Palliative care making a difference in rural Uganda, Kenya and Malawi: three rapid evaluation field studies
Liz Grant, Judith Brown, Mhoira Leng, Nadia Bettega, Scott A Murray
BMC Palliative Care , 2011, DOI: 10.1186/1472-684x-10-8
Abstract: Three palliative care programmes in Uganda, Kenya and Malawi were studied using rapid evaluation field techniques in each country, triangulating data from three sources: interviews with key informants, observations of clinical encounters and the local health and social care context, and routine data from local reports and statistics.We interviewed 33 patients with advanced illness, 27 family carers, 36 staff, 25 volunteers, and 29 community leaders and observed clinical care of 12 patients. In each site, oral morphine was being used effectively. Patients valued being treated with dignity and respect. Being supported at home reduced physical, emotional and financial burden of travel to, and care at health facilities. Practical support and instruction in feeding and bathing patients facilitated good deaths at home.In each country mobile phones enabled rapid access to clinical and social support networks. Staff and volunteers generally reported that caring for the dying in the face of poverty was stressful, but also rewarding, with resilience fostered by having effective analgesia, and community support networks.Programmes were reported to be successful because they integrated symptom control with practical and emotional care, education, and spiritual care. Holistic palliative care can be delivered effectively in the face of poverty, but a public health approach is needed to ensure equitable provision.Living and dying with incurable illness in poverty and pain is all too common in sub-Saharan Africa [1,2]. With minimal resources huge shortages of health workers, national health systems in a number of African countries have focussed primarily on preventive, curative and maternal health services, responding to a set of immediate (and development agency identified "best buys" in healthcare through their Essential (or Basic) health packages. In many countries minimal or no resources have been dedicated to supportive or palliative care. However various national and pan-Afri
An embedded longitudinal multi-faceted qualitative evaluation of a complex cluster randomized controlled trial aiming to reduce clinically important errors in medicines management in general practice
Kathrin M Cresswell, Stacey Sadler, Sarah Rodgers, Anthony Avery, Judith Cantrill, Scott A Murray, Aziz Sheikh
Trials , 2012, DOI: 10.1186/1745-6215-13-78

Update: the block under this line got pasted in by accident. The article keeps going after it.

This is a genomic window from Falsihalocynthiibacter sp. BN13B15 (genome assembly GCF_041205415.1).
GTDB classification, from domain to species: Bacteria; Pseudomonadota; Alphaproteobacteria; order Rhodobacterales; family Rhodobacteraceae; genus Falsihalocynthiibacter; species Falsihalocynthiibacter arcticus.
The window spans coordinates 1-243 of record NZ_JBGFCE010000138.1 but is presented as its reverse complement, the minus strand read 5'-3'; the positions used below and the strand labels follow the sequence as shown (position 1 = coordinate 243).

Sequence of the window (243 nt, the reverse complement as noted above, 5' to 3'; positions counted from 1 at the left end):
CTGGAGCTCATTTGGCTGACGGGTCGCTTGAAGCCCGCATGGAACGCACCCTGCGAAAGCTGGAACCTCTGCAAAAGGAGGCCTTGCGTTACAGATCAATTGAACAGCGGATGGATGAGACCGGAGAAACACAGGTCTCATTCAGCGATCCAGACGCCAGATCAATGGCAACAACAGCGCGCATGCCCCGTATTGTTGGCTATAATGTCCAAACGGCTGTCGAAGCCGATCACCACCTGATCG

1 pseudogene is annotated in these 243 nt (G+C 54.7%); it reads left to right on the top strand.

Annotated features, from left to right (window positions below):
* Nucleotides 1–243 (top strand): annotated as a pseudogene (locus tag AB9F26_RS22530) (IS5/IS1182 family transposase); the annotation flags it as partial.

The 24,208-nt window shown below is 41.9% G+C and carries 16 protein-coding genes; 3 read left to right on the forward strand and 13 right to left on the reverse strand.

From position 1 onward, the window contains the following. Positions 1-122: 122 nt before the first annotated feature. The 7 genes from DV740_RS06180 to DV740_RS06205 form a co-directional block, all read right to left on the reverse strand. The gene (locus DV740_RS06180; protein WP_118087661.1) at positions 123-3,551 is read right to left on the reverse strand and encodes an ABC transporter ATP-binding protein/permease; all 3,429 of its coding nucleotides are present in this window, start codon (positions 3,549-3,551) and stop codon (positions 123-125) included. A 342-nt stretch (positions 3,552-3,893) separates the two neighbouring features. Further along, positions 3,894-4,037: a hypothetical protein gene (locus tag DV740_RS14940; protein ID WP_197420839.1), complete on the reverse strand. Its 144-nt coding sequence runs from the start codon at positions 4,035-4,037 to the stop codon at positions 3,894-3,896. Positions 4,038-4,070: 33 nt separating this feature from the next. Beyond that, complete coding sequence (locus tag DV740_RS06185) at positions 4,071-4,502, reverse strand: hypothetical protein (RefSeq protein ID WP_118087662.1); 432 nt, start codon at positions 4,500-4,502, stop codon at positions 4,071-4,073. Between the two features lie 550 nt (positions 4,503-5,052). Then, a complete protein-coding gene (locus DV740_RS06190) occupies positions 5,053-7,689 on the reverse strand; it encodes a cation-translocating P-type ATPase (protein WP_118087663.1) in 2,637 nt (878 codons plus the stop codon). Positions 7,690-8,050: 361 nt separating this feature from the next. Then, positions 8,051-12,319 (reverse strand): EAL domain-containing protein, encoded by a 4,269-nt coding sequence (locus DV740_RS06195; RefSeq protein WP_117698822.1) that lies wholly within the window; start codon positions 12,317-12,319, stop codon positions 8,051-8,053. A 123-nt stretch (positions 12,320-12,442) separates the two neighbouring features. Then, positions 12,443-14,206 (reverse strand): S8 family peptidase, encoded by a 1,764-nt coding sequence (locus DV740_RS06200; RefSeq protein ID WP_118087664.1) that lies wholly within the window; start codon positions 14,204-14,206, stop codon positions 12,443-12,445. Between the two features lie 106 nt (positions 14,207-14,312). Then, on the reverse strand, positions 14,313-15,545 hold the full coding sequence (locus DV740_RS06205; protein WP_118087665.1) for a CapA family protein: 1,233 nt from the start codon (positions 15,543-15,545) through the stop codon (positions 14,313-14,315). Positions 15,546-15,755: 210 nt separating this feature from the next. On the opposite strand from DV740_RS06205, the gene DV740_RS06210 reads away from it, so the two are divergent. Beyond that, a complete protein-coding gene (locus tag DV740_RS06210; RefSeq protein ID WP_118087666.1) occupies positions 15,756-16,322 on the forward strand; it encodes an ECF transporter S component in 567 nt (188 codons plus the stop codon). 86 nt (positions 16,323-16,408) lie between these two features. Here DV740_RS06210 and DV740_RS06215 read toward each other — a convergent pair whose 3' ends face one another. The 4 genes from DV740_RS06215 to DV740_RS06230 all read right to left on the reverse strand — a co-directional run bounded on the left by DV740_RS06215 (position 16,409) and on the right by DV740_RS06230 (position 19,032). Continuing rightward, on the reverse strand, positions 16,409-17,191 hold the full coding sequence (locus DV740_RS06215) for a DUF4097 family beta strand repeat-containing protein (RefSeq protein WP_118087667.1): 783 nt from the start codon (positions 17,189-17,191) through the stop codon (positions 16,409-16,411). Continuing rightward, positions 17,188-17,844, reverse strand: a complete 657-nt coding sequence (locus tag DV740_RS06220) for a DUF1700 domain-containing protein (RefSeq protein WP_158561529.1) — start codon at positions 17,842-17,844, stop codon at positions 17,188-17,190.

Abstract: Data were collected at two geographical locations in central England through a combination of one-to-one longitudinal semi-structured telephone interviews (one at the beginning of the trial and another when the trial was well underway), relevant documents, and focus group discussions following delivery of the PINCER intervention. Participants included PINCER pharmacists, general practice staff, researchers involved in the running of the trial, and primary care trust staff. PINCER pharmacists were interviewed at three different time-points during the delivery of the PINCER intervention. Analysis was thematic with diffusion of innovation theory providing a theoretical framework.We conducted 52 semi-structured telephone interviews and six focus group discussions with 30 additional participants. In addition, documentary data were collected from six pharmacist diaries, along with notes from four meetings of the PINCER pharmacists and feedback meetings from 34 practices. Key findings that helped to explain the success of the PINCER intervention included the perceived importance of focusing on prescribing errors to all stakeholders, and the credibility and appropriateness of a pharmacist-led intervention to address these shortcomings. Central to this was the face-to-face contact and relationship building between pharmacists and a range of practice staff, and pharmacists’ explicitly designated role as a change agent. However, important concerns were identified about the likely sustainability of this new model of delivering care, in the absence of an appropriate support network for pharmacists and career development pathways.This embedded qualitative inquiry has helped to understand the complex organizational and social environment in which the trial was undertaken and the PINCER intervention was delivered. The longitudinal element has given insight into the dynamic changes and developments over time. Medication errors and ways to address these are high on stakeholders’ agen